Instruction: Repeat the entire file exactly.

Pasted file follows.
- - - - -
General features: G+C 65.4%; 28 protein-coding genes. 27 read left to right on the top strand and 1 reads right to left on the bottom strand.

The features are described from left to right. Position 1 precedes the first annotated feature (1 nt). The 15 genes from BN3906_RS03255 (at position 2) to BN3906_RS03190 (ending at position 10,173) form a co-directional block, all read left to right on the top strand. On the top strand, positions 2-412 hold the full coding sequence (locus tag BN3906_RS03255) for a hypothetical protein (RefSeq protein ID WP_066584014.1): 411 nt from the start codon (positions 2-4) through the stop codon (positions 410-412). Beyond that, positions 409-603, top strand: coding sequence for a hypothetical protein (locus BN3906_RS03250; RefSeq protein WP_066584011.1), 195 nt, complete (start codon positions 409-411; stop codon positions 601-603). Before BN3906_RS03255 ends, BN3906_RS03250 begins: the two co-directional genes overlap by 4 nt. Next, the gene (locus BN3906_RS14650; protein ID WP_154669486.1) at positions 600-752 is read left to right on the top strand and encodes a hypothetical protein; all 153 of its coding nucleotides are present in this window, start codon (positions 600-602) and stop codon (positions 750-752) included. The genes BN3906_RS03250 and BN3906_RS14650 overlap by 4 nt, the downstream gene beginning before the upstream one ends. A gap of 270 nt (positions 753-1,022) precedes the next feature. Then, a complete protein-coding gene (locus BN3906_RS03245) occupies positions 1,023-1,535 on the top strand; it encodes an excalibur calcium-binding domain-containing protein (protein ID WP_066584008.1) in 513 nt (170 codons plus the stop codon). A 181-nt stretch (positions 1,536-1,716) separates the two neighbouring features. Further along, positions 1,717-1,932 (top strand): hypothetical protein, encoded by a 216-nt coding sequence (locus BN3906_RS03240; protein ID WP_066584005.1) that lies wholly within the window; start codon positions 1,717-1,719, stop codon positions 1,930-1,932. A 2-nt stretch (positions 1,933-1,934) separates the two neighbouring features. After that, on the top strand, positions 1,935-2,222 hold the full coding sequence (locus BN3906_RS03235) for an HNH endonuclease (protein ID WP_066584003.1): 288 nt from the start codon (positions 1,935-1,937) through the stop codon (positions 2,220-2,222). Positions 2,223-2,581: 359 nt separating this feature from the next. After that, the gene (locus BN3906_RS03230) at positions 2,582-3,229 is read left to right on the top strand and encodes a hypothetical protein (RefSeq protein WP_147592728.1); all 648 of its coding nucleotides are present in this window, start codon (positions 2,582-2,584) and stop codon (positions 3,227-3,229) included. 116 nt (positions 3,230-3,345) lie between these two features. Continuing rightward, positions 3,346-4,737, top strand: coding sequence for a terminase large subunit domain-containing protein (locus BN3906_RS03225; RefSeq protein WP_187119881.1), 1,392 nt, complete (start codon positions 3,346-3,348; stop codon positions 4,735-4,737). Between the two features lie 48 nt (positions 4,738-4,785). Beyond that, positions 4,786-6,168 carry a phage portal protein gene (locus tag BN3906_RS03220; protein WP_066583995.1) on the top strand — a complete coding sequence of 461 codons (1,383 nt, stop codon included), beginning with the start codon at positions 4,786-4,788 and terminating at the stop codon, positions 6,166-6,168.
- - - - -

General features: G+C 65.4%; 28 protein-coding genes. 27 read left to right on the top strand and 1 reads right to left on the bottom strand.

The features are described from left to right. Position 1 precedes the first annotated feature (1 nt). The 15 genes from BN3906_RS03255 (at position 2) to BN3906_RS03190 (ending at position 10,173) form a co-directional block, all read left to right on the top strand. On the top strand, positions 2-412 hold the full coding sequence (locus tag BN3906_RS03255) for a hypothetical protein (RefSeq protein ID WP_066584014.1): 411 nt from the start codon (positions 2-4) through the stop codon (positions 410-412). Beyond that, positions 409-603, top strand: coding sequence for a hypothetical protein (locus BN3906_RS03250; RefSeq protein WP_066584011.1), 195 nt, complete (start codon positions 409-411; stop codon positions 601-603). Before BN3906_RS03255 ends, BN3906_RS03250 begins: the two co-directional genes overlap by 4 nt. Next, the gene (locus BN3906_RS14650; protein ID WP_154669486.1) at positions 600-752 is read left to right on the top strand and encodes a hypothetical protein; all 153 of its coding nucleotides are present in this window, start codon (positions 600-602) and stop codon (positions 750-752) included. The genes BN3906_RS03250 and BN3906_RS14650 overlap by 4 nt, the downstream gene beginning before the upstream one ends. A gap of 270 nt (positions 753-1,022) precedes the next feature. Then, a complete protein-coding gene (locus BN3906_RS03245) occupies positions 1,023-1,535 on the top strand; it encodes an excalibur calcium-binding domain-containing protein (protein ID WP_066584008.1) in 513 nt (170 codons plus the stop codon). A 181-nt stretch (positions 1,536-1,716) separates the two neighbouring features. Further along, positions 1,717-1,932 (top strand): hypothetical protein, encoded by a 216-nt coding sequence (locus BN3906_RS03240; protein ID WP_066584005.1) that lies wholly within the window; start codon positions 1,717-1,719, stop codon positions 1,930-1,932. A 2-nt stretch (positions 1,933-1,934) separates the two neighbouring features. After that, on the top strand, positions 1,935-2,222 hold the full coding sequence (locus BN3906_RS03235) for an HNH endonuclease (protein ID WP_066584003.1): 288 nt from the start codon (positions 1,935-1,937) through the stop codon (positions 2,220-2,222). Positions 2,223-2,581: 359 nt separating this feature from the next. After that, the gene (locus BN3906_RS03230) at positions 2,582-3,229 is read left to right on the top strand and encodes a hypothetical protein (RefSeq protein WP_147592728.1); all 648 of its coding nucleotides are present in this window, start codon (positions 2,582-2,584) and stop codon (positions 3,227-3,229) included. 116 nt (positions 3,230-3,345) lie between these two features. Continuing rightward, positions 3,346-4,737, top strand: coding sequence for a terminase large subunit domain-containing protein (locus BN3906_RS03225; RefSeq protein WP_187119881.1), 1,392 nt, complete (start codon positions 3,346-3,348; stop codon positions 4,735-4,737). Between the two features lie 48 nt (positions 4,738-4,785). Beyond that, positions 4,786-6,168 carry a phage portal protein gene (locus tag BN3906_RS03220; protein WP_066583995.1) on the top strand — a complete coding sequence of 461 codons (1,383 nt, stop codon included), beginning with the start codon at positions 4,786-4,788 and terminating at the stop codon, positions 6,166-6,168.